“I was a little bit upset because I didn’t want my mom to get in trouble,” said Skylar.
So as soon as the Capo family returned home, they say they opened the cage, the bird flew away, and they reported it to the U.S. Fish and Wildlife Service.
“They said that’s great, that’s exactly what we want to see,” said Capo. “We thought that we had done everything that we could possibly do.”
But roughly two weeks later, that same woman from the U.S. Fish and Wildlife Service showed up at Capo’s front door. This time, Capo says the woman was accompanied by a state trooper. Capo refused to accept a citation, but was later mailed a notice to appear in U.S. District Court for unlawfully taking a migratory bird. She’s also been slapped with a $535 fine.
Good stuff. That same year, Fish & Wildlife went after an Idaho man who shot a grizzly bear in his yard because he was unsure of the location of all of his children at the time, some of which had been playing outside. Jeremy Hill, then 33, immediately notified state authorities of his actions, but was nonetheless slapped with federal charges. The charges were later dropped after public uproar, but the feds extracted $1,000 from Hill, informing him that it was a violation of the Endangered Species Act to have shot the bear a final time once he knew his children were inside the house. I suppose leaving the bear to suffer would have been the path they prescribed?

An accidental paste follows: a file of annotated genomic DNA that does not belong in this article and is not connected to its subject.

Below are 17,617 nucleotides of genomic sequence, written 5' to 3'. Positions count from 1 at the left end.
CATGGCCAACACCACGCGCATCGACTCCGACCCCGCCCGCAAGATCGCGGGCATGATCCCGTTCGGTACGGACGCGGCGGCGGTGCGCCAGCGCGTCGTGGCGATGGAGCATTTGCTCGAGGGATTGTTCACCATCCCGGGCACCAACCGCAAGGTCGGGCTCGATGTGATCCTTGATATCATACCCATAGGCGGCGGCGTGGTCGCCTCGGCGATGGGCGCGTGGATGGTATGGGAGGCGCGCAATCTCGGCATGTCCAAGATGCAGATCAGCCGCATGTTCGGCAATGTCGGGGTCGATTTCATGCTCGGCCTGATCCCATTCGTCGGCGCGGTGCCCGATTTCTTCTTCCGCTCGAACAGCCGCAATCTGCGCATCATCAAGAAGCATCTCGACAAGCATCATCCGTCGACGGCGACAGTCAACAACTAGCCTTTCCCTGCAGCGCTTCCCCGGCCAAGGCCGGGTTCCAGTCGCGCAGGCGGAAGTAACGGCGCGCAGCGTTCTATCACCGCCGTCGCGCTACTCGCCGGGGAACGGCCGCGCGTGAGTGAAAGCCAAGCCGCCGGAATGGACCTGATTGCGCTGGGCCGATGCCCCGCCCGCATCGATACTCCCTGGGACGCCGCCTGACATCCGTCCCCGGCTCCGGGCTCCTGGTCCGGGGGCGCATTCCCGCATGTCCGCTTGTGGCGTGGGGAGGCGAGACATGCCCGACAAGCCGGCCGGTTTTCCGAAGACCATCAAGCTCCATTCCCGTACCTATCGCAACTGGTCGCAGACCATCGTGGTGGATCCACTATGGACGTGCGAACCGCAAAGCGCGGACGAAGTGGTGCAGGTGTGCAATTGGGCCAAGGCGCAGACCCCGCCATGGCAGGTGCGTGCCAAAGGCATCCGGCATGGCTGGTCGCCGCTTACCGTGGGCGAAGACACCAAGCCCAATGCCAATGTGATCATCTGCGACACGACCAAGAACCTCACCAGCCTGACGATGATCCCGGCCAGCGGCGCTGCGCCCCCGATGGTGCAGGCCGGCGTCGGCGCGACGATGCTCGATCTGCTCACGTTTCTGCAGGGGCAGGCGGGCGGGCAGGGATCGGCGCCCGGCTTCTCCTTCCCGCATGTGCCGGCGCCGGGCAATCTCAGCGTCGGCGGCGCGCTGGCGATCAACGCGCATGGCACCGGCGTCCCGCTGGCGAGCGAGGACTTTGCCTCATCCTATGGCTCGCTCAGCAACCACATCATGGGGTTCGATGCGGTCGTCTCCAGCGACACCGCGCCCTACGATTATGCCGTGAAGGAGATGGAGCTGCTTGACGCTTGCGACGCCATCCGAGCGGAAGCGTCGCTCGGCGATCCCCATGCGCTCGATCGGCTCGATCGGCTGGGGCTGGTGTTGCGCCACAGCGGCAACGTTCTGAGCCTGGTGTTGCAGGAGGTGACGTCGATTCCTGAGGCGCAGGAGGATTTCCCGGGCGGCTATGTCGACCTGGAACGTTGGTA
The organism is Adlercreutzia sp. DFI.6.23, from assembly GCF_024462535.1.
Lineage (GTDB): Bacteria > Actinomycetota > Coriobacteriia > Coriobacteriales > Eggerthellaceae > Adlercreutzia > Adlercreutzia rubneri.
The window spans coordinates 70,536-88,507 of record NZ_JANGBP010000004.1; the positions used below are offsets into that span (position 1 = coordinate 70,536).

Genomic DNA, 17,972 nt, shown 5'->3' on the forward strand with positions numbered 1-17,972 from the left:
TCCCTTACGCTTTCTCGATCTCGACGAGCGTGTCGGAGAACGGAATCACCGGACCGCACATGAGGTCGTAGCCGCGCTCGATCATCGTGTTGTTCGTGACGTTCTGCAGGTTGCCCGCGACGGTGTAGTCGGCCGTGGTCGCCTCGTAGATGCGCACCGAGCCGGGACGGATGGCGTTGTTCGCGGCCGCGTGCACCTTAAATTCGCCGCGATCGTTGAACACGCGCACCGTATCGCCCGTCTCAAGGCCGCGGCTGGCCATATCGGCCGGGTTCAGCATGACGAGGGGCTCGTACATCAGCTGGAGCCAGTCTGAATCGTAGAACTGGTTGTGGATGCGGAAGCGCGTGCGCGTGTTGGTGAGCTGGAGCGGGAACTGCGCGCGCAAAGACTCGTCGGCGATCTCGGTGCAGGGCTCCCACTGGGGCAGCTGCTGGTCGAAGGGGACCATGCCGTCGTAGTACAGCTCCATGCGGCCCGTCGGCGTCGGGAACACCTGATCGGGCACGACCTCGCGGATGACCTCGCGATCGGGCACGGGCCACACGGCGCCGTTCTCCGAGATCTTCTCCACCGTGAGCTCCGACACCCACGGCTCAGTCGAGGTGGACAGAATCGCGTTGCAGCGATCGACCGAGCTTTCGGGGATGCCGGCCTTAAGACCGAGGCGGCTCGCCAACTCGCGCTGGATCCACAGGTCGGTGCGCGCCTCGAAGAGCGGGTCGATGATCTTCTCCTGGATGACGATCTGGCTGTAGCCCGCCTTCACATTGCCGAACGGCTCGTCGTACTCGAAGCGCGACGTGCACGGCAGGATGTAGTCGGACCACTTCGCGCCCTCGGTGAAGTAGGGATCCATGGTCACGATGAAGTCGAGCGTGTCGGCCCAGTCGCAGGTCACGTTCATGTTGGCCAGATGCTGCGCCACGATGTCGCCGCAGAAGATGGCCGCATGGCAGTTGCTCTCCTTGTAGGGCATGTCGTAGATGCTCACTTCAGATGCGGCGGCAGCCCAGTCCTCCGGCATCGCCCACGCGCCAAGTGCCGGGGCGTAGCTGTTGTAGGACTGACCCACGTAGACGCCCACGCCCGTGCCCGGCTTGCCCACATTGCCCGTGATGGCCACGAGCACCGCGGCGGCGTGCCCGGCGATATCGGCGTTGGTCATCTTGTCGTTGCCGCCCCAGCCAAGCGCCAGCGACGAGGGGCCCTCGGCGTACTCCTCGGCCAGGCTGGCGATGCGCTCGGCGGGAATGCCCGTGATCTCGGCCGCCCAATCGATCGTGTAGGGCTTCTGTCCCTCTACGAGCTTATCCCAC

The United States Attorney’s Office for the District of Idaho announces that it is dismissing the pending misdemeanor criminal charge against Jeremy Hill for the killing of a grizzly bear on Mr. Hill’s property on May 8, 2011.
Mr. Hill has agreed that, under the applicable provisions of the Endangered Species Act and related Regulations, his actions on May 8, 2011 constituted a violation of one of regulations authorized by the Endangered Species Act, 16 U.S.C. § 1538(a)(1)(G) (stemming from his violation of 50 CFR §§17.40(b)(1)(i)(C)(1) and (2)). These mplementing regulations of the Endangered Species Act prohibit removing nuisance bears, except authhorized by government uthorities. Mr. Hill has been issued a notice of violation and paid a $1,000 fine.
During the course of their investigation, state and federal wildlife officials were unable to establish the location of Mr. Hill’s children when the three grizzly bears were first sighted in the yard, about forty yards from the Hill home. Mr. Hill informed law enforcement that he last saw his children outside playing basketball in front of their home, but that he did not know where his children were when he saw the three grizzly bears near his pig pen. He stated that he was concerned for his children’s welfare. By the time Mr. Hill fired the final shot, he was aware that all of his children and his wife were inside of their house.
On the bright side, if any one of these Americans can somehow argue they are proprietors of a windmill farm, they can pretty much kill all the endangered species they want without consequence.